Grammar engineering workshop

Posted on April 12, 2008 by


As announced some months ago, COLING is coming to town (thanks to the organizational prowess of, among others, our own Harold Somers). As part of this, there will be a workshop on “Grammar engineering across frameworks”, an a call for which just appeared on Linguist List. Details below the fold.

Date: Mon, 07 Apr 2008 15:51:54
From: Tracy King [thking@parc.com]
Subject: Grammar Engineering Across Frameworks
E-mail this message to a friend:
http://linguistlist.org/issues/emailmessage/verification.cfm?iss=19-1168.html&submissionid=174591&topicid=3&msgnumber=1

Full Title: Grammar Engineering Across Frameworks
Short Title: GEAF

Date: 24-Aug-2008 – 24-Aug-2008
Location: Manchester, United Kingdom
Contact Person: Tracy Holloway King
Web Site: http://www-csli.stanford.edu/~thking/GEAF08/GEAF08.html

Linguistic Field(s): Computational Linguistics; Linguistic Theories

Call Deadline: 05-May-2008

Meeting Description:

This workshop aims to bring together grammar engineers from different frameworks
to compare research and methodologies, particularly around the themes of
evaluation, modularity, maintainability, relevance to theoretical and
computational linguistics, and applications of ‘deep’ grammars to real-world
domains and NLP tasks.

2nd Call for Papers

Grammar Engineering across Frameworks (GEAF08)
August 24
Manchester, UK
http://www-csli.stanford.edu/~thking/GEAF08/GEAF08.html

This workshop is part of The 22nd International Conference on Computational
Linguistics (COLING-08).

Recent years have seen the development of techniques and resources to
support robust, deep grammatical analysis of natural language in real-world
domains and applications. The demands of these types of tasks have resulted in
significant advances in areas such as parser efficiency, hybrid
statistical/symbolic approaches to disambiguation, and the acquisition of
large-scale lexicons. The effective acquisition, development, maintenance and
enhancement of grammars is a central issue in such efforts, and the size and
complexity of realistic grammars makes these tasks extremely challenging;
indeed, these tasks are often tackled in ways that have much in common with
software engineering. This workshop aims to bring together grammar engineers
from different frameworks — for example LFG, HPSG, TAG, CCG, dependency grammar
— to compare their research and
methodologies.

The workshop is a follow-up to the first GEAF workshop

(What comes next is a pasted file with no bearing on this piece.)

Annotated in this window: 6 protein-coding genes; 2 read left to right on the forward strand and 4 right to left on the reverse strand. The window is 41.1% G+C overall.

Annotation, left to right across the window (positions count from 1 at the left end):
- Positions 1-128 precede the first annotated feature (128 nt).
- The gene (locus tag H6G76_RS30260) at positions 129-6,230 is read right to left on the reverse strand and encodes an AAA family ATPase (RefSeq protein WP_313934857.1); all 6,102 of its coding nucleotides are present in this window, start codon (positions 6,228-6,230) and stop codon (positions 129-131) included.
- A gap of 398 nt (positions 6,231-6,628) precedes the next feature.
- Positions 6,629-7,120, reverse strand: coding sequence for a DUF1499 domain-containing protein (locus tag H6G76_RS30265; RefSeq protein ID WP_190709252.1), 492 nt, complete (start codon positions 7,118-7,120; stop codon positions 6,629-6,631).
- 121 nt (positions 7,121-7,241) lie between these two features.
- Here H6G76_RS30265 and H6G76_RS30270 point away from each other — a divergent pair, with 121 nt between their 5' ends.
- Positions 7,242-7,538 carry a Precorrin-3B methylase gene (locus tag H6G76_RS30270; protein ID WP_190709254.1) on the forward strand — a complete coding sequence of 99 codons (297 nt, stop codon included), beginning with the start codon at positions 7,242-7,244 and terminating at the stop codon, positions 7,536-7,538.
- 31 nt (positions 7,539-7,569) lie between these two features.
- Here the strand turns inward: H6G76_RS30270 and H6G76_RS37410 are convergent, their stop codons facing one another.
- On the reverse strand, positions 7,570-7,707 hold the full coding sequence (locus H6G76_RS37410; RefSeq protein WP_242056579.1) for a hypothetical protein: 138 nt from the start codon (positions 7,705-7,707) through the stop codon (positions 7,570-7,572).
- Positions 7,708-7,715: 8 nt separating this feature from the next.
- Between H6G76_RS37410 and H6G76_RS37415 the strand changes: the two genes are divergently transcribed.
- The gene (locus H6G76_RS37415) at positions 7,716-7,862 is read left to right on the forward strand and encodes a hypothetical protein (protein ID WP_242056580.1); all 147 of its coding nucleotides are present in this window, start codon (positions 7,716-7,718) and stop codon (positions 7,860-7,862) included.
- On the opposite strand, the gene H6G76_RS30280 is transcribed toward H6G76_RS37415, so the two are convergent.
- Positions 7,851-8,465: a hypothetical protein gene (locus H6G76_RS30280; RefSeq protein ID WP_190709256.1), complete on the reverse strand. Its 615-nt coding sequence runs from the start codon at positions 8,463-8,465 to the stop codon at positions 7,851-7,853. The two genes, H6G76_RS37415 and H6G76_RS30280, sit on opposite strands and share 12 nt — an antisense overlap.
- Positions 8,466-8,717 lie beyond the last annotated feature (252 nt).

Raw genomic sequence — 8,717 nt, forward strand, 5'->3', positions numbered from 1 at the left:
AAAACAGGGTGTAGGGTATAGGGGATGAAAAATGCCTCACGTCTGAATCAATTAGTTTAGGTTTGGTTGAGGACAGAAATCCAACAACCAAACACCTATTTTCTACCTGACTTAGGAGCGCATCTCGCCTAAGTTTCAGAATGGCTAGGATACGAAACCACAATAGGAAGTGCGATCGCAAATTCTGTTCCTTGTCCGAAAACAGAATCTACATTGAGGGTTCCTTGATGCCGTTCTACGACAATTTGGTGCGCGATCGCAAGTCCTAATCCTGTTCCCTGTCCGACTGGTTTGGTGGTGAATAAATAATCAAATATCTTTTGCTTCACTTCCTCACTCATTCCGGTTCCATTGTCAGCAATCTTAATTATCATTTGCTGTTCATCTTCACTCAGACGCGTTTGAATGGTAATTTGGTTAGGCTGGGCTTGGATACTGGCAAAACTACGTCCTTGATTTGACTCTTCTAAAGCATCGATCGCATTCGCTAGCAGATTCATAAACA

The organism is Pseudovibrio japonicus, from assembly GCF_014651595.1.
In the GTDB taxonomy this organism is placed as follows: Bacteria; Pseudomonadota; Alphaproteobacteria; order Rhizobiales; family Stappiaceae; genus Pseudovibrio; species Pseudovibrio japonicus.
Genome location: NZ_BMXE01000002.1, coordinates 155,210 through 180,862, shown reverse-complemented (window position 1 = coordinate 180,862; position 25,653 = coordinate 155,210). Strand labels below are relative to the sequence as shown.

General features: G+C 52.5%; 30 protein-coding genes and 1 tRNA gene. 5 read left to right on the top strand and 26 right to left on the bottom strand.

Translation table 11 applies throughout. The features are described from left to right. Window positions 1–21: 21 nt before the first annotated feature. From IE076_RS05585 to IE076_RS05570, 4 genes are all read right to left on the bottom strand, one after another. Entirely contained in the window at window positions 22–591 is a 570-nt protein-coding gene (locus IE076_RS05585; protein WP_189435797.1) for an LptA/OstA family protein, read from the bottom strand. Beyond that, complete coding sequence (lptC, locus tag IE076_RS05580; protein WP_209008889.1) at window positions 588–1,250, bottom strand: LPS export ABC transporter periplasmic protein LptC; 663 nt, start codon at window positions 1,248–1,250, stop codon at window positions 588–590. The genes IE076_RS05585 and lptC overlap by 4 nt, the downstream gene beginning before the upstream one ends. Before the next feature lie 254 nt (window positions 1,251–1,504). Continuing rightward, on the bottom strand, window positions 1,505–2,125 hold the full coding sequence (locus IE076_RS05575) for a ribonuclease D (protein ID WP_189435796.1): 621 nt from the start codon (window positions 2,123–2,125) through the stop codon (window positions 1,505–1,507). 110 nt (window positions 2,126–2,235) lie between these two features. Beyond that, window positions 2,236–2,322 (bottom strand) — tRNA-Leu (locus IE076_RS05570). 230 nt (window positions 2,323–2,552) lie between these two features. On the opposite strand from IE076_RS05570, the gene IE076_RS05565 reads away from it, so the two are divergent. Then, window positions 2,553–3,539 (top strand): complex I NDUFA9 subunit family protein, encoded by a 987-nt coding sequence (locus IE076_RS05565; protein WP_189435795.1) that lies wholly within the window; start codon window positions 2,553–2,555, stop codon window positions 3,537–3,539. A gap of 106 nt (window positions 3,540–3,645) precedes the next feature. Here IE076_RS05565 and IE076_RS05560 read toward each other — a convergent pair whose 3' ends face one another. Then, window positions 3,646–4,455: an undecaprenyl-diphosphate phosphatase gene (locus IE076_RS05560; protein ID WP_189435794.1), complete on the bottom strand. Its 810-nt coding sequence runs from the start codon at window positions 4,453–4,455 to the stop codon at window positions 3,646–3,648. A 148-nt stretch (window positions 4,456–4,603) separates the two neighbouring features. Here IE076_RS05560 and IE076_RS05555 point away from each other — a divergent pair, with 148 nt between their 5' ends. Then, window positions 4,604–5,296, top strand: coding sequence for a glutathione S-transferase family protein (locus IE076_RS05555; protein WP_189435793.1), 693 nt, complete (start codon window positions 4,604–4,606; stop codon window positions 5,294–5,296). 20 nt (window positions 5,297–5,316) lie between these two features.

(http://csli-publications.stanford.edu/GEAF/2007/geaf07.html) which was held at
Stanford in 2007.

Keynote Speaker:
Professor Jun’ichi Tsujii
Department of Computer Science, University of Tokyo
Director, National Center for Text Mining (NacTeM), UK

Paper Topics:
The workshop is soliciting submissions for papers on the following
themes:
1. Evaluation: Proposals concerning evaluation methodologies and metrics which
can capture the added benefits of deep linguistic analysis; evaluation
techniques which can compare grammars across varieties/languages.
2. Modularity: Reflections on which aspects of linguistic structure can most
easily be separated out from each other, why and how the analyses of separate
linguistic phenomena are interconnected/interdependent, and the role of
frameworks on promoting or inhibiting modularity.
3. Maintainability: Techniques for improving long-term and multideveloper
maintainability of grammars; impacts of considerations of maintainability on
choices of linguistic analysis.
4. Relevance to theoretical and computational linguistics: Reflections on how to
present grammar engineering work to other research communities.
5. Regression testing: Evaluation for internal purposes; methodologies and
techniques for test suite construction, role of test suites in day-to-day
progress on grammars.
6. Applications of ”deep” grammars to real-world domains and NLP tasks, such
as parsing, machine translation, question answering, dialog, generation; with a
focus on how the use of deep grammars can lead to improved performance on such
tasks.

Organizing Committee:
Tracy Holloway King, PARC
Stephen Clark, Oxford University

Program Committee:
Jason Baldridge, Texas
Emily Bender, Washington
Miriam Butt, Konstanz
Aoife Cahill, Stuttgart
John Carroll, Sussex
Ann Copestake, Cambridge
Berthold Crysmann, Bonn
Mary Dalrymple, Oxford
Stefanie Dipper, Bochum
Dan Flickinger, Stanford
Josef van Genabith, Dublin
Ron Kaplan, Powerset
Montserrat Marimon, Barcelona
Yusuke Miyao, Tokyo
Owen Rambow, Columbia
Jesse Tseng, Toulouse

Important Dates and Submission Details:
Paper submission deadline: 5 May
Notification of acceptance of Papers: 6 June
Camera-ready copy of papers due: 1 July
Demo session requests due: 1 July
Workshop: 24 August

The maximum length of submissions is 8 pages. Please use the COLING-08
style files, available from:
http://personalpages.manchester.ac.uk/staff/harold.somers/coling/style.html

Please use the START system to submit a paper:
https://www.softconf.com/coling08/GEAF/submit.html

Contact for inquiries:
Tracy Holloway King <thking ”at” parc.com>
Stephen Clark <stephen.clark ”at” comlab.ox.ac.uk>

Special Demo Session: In addition to the papers, there will be a demo session.
If you wish to give a demonstration of a system relevant to the GEAF theme,
please submit a title of the demo and a one-page description by July 1, 2008,
through the START system (URL above). You do not have to have a paper in the
workshop in order to give a demo.

Proceedings:
Accepted papers will form part of the workshop proceedings.

Advertisements